Friday, November 12, 2010

Walter De Maria's "Equal Area Series" in 1977


Walter De Maria, partial view of Equal Area Series, 1976–77. Installed at 19 Waverly Place, 1977. Photo: New York Magazine, October 31, 1977

Back when I was in college, I interned in the education department at Dia:Beacon and gave tours of the museum. When the weather was warm, we would start outside the building, slipping into Robert Irwin's tiny entrance space and then venturing into the sunlit former Nabisco box printing factory. At which point, a look of confusion would often come over the visitors' faces. They were presented with two cavernous rooms, empty except for 12 sets of nearly identical metal circles and squares set in a row: Walter De Maria's Equal Area Series, 1976-77. (Each square is one inch longer than the next, ranging from six feet to seven feet, and the area of each circle matches the area of the square sitting next to it.)

As a way to inaugurate a giant new building and introduce visitors to the sort of phenomenological weirdness scattered throughout the museum, it was a clever curatorial move, albeit an anticlimactic one (which was probably the point). Many people were not fans of the work. At the end of tours, I would often ask the guests which pieces they did not like, and De Maria's shapes almost invariably won that vote. Art historian Terry E. Smith was also not a fan of its placement, writing: "They are not quite large enough to command the space given them. They seem like quoits — silver, yes, but lost in an abandoned playground."

I mention all of this because, while digging around trying to find articles about Walter De Maria the other day, I came across an article by Art News editor Thomas B. Hess in the October 31, 1977 issue of New York about an exhibition of the "Equal Area Series" at 19 Waverly Place in Greenwich Village in 1977. Some very helpful people at Dia informed me that it was a one-off show in an abandoned grocery store, which appears to have been a considerably more intimate space than the Beacon museum. (From Hess's description, it sounds like Smith would have been a fan.) Hess, who made the rounds of a number of Dia-related installations for his piece, shared this epic description of Equal Area Series:
"The closeness of the dimensions sharpens your eye for distinctions, just as a long rest in music alerts you to the faintest sounds. Once you grasp De Maria's serial theme, you can try to visualize the 6-foot square nesting with machine precision inside the 6-foot 10-inch one. When this most obvious of interrelationships is clarified, your eye scans the floor for more subtle ones. You begin to watch circles being squared — the dream of Pythagoras. You approach the mystery of of pi, eternally uneven standard that somehow finds resolution among de Maria's steel propositions.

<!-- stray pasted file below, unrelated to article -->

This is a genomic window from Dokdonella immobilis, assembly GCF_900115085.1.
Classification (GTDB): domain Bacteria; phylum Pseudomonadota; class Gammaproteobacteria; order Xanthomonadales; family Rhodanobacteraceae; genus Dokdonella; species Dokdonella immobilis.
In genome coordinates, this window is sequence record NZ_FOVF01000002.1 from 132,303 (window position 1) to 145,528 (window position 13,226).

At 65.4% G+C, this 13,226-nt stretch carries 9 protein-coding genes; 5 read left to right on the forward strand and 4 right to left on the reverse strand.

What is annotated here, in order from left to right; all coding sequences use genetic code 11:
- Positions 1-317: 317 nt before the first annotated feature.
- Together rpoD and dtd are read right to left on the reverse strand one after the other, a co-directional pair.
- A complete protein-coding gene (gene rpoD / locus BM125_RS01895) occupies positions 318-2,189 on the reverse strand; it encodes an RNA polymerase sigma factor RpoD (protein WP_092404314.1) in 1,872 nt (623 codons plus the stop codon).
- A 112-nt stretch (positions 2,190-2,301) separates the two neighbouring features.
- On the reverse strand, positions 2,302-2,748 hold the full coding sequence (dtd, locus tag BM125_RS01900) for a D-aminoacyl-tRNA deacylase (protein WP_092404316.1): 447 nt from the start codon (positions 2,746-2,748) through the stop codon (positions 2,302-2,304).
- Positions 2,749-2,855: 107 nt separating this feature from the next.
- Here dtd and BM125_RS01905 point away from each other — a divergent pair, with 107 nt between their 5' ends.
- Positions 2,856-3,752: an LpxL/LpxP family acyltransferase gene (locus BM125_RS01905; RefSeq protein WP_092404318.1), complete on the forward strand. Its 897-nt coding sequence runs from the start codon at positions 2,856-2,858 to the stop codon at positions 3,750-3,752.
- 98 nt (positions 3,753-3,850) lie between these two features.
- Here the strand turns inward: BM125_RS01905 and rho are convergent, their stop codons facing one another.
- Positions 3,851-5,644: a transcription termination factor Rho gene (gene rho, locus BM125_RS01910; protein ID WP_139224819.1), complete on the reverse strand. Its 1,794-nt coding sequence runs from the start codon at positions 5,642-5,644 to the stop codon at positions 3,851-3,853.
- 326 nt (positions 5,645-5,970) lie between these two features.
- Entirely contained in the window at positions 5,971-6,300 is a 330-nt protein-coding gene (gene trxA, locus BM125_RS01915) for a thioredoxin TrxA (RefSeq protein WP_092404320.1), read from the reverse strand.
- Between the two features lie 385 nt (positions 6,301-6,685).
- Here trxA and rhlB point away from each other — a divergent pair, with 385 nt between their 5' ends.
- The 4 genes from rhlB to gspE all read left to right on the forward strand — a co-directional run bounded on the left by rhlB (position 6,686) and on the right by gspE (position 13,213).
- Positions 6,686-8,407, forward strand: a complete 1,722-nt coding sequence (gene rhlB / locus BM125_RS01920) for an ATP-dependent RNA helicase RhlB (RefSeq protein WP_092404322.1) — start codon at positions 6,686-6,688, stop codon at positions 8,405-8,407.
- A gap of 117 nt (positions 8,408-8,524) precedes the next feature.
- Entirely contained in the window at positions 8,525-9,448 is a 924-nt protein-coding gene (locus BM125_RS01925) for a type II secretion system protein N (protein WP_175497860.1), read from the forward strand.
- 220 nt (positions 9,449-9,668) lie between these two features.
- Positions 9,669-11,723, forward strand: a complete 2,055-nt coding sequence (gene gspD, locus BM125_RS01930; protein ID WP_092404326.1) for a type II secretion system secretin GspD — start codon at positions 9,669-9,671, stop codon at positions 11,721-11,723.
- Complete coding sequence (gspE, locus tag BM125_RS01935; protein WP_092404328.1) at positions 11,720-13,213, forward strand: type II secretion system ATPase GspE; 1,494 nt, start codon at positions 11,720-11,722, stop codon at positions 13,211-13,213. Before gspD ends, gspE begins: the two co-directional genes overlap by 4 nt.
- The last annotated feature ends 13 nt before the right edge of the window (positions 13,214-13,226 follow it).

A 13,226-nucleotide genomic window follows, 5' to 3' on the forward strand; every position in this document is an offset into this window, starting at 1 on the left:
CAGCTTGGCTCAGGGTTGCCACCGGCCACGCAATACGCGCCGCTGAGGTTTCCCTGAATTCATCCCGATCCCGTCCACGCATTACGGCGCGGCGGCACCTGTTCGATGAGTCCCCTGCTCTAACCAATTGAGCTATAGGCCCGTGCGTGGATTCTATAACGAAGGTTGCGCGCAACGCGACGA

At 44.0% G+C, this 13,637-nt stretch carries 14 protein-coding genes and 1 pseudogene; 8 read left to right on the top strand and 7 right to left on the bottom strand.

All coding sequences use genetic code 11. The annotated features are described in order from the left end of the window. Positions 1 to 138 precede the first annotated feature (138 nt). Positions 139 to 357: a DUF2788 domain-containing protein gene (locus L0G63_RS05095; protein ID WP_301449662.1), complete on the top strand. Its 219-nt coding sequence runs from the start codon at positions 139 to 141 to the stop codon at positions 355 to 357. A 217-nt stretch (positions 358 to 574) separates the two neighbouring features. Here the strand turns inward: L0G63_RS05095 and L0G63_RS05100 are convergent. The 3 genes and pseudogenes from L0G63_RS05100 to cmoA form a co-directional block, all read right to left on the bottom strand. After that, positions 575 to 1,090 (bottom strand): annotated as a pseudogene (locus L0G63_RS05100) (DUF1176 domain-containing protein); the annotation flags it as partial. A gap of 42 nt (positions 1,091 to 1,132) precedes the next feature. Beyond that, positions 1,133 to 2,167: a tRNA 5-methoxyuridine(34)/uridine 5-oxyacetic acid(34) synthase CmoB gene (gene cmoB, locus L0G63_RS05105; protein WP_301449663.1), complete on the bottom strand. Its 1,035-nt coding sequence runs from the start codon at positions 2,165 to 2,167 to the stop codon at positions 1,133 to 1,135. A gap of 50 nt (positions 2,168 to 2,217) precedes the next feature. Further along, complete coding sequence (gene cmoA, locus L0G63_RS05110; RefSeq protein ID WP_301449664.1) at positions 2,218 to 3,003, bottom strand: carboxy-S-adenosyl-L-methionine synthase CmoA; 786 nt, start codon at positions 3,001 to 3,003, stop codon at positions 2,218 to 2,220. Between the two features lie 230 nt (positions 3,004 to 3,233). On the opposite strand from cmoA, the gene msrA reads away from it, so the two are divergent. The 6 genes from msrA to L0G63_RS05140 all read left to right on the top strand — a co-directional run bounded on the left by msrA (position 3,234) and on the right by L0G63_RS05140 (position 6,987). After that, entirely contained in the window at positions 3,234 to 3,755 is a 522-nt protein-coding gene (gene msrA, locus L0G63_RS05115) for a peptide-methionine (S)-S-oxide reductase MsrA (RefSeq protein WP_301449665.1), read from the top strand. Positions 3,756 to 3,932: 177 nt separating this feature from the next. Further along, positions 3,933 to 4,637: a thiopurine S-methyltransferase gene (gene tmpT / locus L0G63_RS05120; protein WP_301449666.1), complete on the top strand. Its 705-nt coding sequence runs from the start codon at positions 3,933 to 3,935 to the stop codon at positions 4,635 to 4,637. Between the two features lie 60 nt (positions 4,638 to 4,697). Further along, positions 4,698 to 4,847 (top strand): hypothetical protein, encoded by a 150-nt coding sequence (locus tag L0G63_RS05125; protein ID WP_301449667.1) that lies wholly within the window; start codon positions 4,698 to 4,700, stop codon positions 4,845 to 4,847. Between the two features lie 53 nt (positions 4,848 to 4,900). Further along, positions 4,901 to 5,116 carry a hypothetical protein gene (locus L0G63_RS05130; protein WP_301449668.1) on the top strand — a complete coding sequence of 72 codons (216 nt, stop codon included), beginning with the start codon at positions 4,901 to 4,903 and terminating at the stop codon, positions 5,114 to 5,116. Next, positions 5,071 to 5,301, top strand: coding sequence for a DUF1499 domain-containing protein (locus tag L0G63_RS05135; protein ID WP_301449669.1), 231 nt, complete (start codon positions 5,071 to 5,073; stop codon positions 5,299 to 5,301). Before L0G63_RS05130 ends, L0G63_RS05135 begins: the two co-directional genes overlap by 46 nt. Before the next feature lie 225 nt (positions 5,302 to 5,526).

"Everything develops like clockwork — or, better, like a sonata — from stated theme, through an allegro of increments, to a finale of equilibriums (the equivalent areas). There's a hint of fatality — of inevitabilities."

Hess also visited De Maria's New York Earth Room (1968/1977), 280,000 pounds of dirt spread across the floor of the second-story gallery of Heiner Friedrich (who founded Dia with Philippa Pellizzi — born de Menil — and art historian Helen Winkler) at 141 Wooster Street. Hess, who championed De Maria's work, also wrote this wonderful description of the Room:
"What confronts you in Heiner Friedrich's elegantly dégagé whitewashed shop is a manure-brown mass the prohibits you from entering the premises; it keeps art from being shown or bought there and in general claims all the attention, like a spoiled child in a roomful of adults. It's infantile behavior, and of course the earth suggests anal eroticism, while in the background lurks the manly little chap who, to universal acclaim, pipes up, 'Look, look, the emperor has no clothes.'"

For Hess, the room was dirty and raucous and radical, which is fascinating to read since most of the writing about it more recently — Friedrich made it a permanent installation — has treated it reverentially, as a quiet Zen respite from the bustle of SoHo. (If you have a New Yorker subscription, this 1990 item about the installation is a treat.) And that is how I had always thought of it. However, having read Hess's piece, I can't wait to go visit it again, and see it a bit differently.

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